During the last few minutes of her 15 hour filibuster, Democrat Senator to the Texas State Legislature, Carol Alvarado, asked, "Do we want access to our electoral process to be more difficult for people with disabilities, or do we want to remove barriers for them? For communities of color, do we want to defend the tremendous progress that we've made in civil rights and equality or chip away at their voting rights one Senate bill at a time?"
For the Republican majority in the Texas Senate, apparently the answers are, "Yes, we do." When SB-1 passed after Senator Alvarado's filibuster along party lines, voting barriers were put in place for communities of color and people with disabilities.
Voting expansion created during the pandemic were originally designed to make voting safer. By adding hours to voting times, and weeks to early voting, voters were able to spread out their presence at the polls, thus increasing safety.
Drive-through voting which took place primarily in large Texas cities such as Austin and Houston, Texas, allowed for even more personal safety of both voters and poll workers. As a bonus, it allowed more people with disabilities to vote. Extended absentee voting also benefitted people who are homebound and/or suffer from disabilities.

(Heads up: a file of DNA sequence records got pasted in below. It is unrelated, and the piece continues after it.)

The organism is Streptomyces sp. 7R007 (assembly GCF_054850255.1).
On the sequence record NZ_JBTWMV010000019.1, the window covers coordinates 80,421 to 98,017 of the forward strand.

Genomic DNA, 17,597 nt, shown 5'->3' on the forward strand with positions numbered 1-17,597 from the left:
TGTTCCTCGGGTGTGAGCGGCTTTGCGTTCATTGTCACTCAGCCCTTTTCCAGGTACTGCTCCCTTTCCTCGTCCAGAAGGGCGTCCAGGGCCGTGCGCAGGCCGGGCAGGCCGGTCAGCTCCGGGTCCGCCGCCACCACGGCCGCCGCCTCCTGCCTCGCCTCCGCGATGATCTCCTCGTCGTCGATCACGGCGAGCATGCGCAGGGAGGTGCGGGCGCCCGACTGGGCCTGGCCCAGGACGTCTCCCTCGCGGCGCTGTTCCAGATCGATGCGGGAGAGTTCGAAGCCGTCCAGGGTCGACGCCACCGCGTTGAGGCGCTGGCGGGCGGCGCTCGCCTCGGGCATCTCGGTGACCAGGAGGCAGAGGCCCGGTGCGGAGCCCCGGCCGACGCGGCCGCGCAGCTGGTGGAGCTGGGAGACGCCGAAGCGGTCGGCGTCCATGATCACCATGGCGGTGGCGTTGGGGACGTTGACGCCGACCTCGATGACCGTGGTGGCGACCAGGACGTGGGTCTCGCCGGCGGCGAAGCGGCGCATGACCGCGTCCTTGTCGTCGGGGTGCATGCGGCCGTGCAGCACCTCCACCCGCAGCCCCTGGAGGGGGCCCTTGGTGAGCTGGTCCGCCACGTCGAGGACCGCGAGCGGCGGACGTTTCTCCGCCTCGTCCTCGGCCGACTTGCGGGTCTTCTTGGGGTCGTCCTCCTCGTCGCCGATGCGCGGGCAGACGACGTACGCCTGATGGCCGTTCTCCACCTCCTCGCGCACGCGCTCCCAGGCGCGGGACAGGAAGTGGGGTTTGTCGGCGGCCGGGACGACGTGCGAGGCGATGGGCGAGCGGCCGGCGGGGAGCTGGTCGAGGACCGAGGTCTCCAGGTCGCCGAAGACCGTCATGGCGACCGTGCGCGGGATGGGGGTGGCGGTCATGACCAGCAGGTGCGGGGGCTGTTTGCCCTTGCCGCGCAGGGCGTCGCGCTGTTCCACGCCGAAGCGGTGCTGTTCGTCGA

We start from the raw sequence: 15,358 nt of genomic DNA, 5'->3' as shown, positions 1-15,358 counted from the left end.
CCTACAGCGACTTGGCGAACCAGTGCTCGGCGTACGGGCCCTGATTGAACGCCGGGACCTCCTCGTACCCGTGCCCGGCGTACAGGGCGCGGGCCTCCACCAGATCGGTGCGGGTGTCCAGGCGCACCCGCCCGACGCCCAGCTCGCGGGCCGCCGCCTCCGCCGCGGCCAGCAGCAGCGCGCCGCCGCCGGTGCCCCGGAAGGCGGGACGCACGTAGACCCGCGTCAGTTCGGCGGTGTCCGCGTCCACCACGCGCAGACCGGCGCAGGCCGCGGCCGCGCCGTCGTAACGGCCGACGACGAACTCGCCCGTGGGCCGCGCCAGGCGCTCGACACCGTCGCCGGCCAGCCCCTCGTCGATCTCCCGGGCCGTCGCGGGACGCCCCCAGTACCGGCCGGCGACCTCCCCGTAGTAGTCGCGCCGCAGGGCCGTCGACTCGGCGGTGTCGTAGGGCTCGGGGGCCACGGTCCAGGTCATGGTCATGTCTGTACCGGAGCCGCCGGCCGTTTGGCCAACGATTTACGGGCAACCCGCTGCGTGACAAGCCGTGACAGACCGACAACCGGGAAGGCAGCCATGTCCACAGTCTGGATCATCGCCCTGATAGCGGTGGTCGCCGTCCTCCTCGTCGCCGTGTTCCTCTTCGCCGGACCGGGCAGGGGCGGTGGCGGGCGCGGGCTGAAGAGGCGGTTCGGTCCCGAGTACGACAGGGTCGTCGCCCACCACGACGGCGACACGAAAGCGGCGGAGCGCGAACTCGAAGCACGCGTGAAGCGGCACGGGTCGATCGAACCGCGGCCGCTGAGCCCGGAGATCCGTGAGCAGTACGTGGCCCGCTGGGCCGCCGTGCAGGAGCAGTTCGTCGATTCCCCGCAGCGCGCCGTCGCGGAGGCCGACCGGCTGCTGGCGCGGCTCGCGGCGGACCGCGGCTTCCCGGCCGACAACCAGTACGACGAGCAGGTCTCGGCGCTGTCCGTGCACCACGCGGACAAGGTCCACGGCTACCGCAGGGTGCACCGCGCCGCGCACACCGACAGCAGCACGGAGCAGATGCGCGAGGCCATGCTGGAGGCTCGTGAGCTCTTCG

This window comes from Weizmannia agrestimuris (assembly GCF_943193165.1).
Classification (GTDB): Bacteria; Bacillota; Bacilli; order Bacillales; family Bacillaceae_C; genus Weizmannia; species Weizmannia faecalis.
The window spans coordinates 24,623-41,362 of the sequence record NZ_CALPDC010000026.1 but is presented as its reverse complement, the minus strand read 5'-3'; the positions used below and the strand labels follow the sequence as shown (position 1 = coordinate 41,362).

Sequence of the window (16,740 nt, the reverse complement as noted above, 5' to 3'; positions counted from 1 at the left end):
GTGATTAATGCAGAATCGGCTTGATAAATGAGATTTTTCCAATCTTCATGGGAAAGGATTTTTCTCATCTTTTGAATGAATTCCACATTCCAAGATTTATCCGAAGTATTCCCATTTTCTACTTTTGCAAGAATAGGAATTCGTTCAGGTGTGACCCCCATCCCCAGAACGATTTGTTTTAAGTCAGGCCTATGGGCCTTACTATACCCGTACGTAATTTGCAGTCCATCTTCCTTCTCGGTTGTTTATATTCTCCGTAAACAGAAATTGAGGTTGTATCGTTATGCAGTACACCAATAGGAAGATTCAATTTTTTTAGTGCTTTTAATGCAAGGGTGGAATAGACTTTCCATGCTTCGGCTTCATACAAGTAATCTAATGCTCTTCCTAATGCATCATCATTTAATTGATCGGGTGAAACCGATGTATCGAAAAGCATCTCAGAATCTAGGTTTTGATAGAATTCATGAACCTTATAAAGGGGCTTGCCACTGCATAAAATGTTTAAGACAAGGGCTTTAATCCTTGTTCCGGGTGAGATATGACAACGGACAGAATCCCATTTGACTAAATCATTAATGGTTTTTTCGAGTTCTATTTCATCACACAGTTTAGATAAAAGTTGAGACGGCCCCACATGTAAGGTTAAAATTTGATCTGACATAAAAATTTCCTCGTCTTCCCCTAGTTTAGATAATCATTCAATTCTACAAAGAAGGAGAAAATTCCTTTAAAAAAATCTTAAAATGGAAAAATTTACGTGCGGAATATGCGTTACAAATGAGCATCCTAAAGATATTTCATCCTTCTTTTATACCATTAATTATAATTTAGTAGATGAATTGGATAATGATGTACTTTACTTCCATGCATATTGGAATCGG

Without even arguing the purpose behind bill SB-1 and others like it, the actual result is to limit voting options and access to voters with disabilities, those with compromised immune systems, anyone incapable of standing in long lines for hours, and workers who work longer than normal hours.
The bill also allows for the closing of certain polling places, primarily in minority districts. It shortens early voting and forbids drive-through voting. The alleged purpose is to limit voter fraud. However, no such fraud has been found in investigations of the 2020 election.
Carol Alvarado stated at the beginning of her effort, "President Lyndon B. Johnson said, 'the Voting Rights Act struck away the last major shackle of the fierce and ancient bond of slavery.' SB-1 is a regressive step back in the direction of that dark and painful history."
What did result from extended early voting times, drive-through voting, extended absentee voting, and more polling stations, was the highest turn-out of voters Texas has seen in decades. In a Democracy, which we in the U.S. strive for and claim to be, voting is the primary inalienable right. When voting is restricted, how is Democracy served?
What is a Democracy? Is it a system that encourages voting, or discourages voting? Only its citizens can decide, and they must convey that decision to their lawmakers.
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